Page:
You may not be conscious of most of the time, but Google loves tracking your every move. That’s what makes many of its location-based services possible.
Now the tech giant is packaging that useful but invasive practice as a new tool for consumers. Google has started rolling out a service called Your Timeline, which allows users to track all the places they have been on a given day, month or year – whether that be a trip to the mall, a globe-trotting vacation or dinner at mom’s.
“It straddles the line of creepy and cool,” CNET senior editor Jeff Bakalar told CBS News.
“You’re talking about the information that is kind of out there, even if you have a phone, a GPS beacon in your pocket,” he said. “If you are a power Google user, you are constantly checking with the service unless you tick that option that says don’t track me. If you enjoy the conveniences of the Google platform, you don’t do that.”
Your Timeline highlights the places you have been in chronological order and includes the exact times and how you got there – whether that be car, public transport or by foot. It also features a map with lines detailing your route on a given day. And if you opt into the Google Photos service, related images you took will also be included “to help resurface your memories.”
In a blog post about Your Timeline, Google product manager Gerard Sanz said the service will be available on desktop and Android and can be accessed if you’ve opted-in to store your location history with Google.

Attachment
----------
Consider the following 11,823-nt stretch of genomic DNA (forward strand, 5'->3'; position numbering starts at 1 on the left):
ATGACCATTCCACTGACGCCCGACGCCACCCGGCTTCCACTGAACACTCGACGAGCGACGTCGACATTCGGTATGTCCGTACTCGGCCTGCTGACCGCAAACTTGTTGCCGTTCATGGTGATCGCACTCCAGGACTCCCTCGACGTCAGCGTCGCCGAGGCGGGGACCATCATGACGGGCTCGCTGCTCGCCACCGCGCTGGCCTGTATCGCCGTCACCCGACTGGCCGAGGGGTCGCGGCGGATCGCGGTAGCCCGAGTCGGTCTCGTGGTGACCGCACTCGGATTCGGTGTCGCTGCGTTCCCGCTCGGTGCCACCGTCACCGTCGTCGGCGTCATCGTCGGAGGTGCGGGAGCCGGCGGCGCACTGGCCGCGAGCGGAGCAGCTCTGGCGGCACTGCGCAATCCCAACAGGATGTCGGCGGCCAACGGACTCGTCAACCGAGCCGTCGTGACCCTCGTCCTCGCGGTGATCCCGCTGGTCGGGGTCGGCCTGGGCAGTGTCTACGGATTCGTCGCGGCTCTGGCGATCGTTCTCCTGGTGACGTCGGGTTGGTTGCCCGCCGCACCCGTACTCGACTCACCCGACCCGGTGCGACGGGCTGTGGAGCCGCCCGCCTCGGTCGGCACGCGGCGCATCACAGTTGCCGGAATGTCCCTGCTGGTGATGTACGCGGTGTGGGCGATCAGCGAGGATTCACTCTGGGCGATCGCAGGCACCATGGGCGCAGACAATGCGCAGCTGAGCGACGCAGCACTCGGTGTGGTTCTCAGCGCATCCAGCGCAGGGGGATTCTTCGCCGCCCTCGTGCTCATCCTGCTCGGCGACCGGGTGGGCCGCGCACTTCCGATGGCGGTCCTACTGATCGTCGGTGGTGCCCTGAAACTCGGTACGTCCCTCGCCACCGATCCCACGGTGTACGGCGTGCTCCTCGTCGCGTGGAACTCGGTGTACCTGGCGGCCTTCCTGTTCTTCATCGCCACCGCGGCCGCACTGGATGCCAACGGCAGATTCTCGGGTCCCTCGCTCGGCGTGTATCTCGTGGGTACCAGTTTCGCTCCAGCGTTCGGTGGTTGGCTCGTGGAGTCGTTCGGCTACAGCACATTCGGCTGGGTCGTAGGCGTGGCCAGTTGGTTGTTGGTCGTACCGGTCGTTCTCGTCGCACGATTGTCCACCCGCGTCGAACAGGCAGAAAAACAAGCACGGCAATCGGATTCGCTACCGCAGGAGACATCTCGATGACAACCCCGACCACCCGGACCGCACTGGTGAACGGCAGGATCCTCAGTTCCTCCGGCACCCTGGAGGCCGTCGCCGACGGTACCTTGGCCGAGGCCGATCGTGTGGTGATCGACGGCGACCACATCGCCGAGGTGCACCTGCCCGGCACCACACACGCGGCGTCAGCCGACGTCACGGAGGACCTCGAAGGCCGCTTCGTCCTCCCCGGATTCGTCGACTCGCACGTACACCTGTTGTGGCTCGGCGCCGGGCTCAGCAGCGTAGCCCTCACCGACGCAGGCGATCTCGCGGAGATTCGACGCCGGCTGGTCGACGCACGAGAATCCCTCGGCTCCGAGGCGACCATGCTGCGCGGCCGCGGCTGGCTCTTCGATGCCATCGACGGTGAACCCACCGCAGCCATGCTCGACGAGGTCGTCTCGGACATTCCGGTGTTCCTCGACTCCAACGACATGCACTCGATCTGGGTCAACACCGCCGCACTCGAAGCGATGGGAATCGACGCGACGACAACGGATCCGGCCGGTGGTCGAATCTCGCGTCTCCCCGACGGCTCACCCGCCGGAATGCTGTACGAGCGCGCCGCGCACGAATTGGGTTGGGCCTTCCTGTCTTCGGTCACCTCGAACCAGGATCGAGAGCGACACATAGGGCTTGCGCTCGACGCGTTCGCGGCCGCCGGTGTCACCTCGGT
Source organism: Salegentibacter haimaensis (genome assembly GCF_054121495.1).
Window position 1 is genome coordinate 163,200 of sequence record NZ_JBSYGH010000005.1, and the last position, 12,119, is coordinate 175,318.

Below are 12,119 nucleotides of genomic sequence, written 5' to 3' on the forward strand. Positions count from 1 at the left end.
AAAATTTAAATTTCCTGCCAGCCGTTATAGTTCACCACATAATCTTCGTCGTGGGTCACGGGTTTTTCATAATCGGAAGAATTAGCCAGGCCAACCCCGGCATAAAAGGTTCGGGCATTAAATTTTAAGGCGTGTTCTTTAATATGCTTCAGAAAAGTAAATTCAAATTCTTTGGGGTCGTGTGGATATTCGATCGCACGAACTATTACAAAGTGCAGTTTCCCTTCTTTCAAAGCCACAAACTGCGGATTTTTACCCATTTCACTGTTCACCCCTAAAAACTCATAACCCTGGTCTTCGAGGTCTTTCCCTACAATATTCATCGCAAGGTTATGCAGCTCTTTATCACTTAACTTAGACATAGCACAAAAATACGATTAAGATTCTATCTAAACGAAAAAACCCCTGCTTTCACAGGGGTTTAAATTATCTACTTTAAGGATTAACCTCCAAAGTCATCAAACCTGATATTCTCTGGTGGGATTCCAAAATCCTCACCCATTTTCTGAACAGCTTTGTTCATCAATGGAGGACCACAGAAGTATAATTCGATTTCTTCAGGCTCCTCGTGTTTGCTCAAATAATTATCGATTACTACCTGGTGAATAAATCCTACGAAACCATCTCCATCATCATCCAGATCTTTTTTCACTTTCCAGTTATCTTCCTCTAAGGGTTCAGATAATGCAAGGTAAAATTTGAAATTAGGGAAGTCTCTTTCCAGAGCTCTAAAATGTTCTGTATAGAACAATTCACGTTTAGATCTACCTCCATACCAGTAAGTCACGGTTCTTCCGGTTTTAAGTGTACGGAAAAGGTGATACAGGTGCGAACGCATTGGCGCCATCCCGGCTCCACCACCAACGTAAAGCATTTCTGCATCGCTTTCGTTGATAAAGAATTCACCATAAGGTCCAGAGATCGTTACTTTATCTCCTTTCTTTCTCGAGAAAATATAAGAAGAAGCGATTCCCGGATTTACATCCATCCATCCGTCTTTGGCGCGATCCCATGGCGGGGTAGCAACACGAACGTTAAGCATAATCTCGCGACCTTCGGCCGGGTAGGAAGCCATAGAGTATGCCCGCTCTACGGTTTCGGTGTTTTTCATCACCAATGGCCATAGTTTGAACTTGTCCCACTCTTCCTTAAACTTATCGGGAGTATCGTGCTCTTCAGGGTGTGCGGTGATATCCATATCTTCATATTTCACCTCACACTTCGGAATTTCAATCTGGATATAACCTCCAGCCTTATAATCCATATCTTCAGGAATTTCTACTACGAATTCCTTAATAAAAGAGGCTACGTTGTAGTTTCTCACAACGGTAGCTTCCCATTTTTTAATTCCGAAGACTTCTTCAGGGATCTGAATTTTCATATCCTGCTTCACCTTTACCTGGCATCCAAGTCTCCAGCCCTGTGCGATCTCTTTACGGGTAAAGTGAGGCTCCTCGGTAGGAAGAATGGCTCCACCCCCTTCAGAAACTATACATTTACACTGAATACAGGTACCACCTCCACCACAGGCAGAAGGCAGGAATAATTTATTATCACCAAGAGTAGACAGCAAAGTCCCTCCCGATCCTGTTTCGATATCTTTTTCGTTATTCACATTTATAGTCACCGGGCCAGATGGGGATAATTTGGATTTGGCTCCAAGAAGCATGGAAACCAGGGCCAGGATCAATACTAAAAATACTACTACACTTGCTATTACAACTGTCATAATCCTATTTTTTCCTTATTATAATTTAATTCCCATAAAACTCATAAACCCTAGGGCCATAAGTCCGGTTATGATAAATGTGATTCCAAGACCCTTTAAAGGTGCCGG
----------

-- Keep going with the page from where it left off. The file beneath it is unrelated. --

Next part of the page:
For those who may not want to retain evidence of a specific day or night (that bachelor party in Las Vegas), Sanz noted that Your Timeline “is private and visible only to you; and you control the locations you choose to keep.
“This means you can easily delete a day or your full history at any time,” he wrote. “You can edit any place that appears in Your Timeline, including removing a specific location or giving a frequented spot a private name like Mom’s House or My Favorite Running Spot. This spot will then appear right in Google Maps when you’re logged in.”
Bakalar said the new service in many ways centralizes things that Google already does – Location History already provides a map of your whereabouts that is updated every 30 minutes. And at least Google is keeping an eye on people much more transparently than it once did, he added.
In the past, Google has come under fire from privacy advocates for tracking iPhone users all over the Internet.
“Google are way more transparent than they have ever been,” Bakalar said. “It’s very easy to say, ‘Hey, I don’t want you tracking me at all. I don’t want restaurant suggestions wherever I go. I don’t care where I was when I took this photo. Don’t take this information from me.’ You can do that.”
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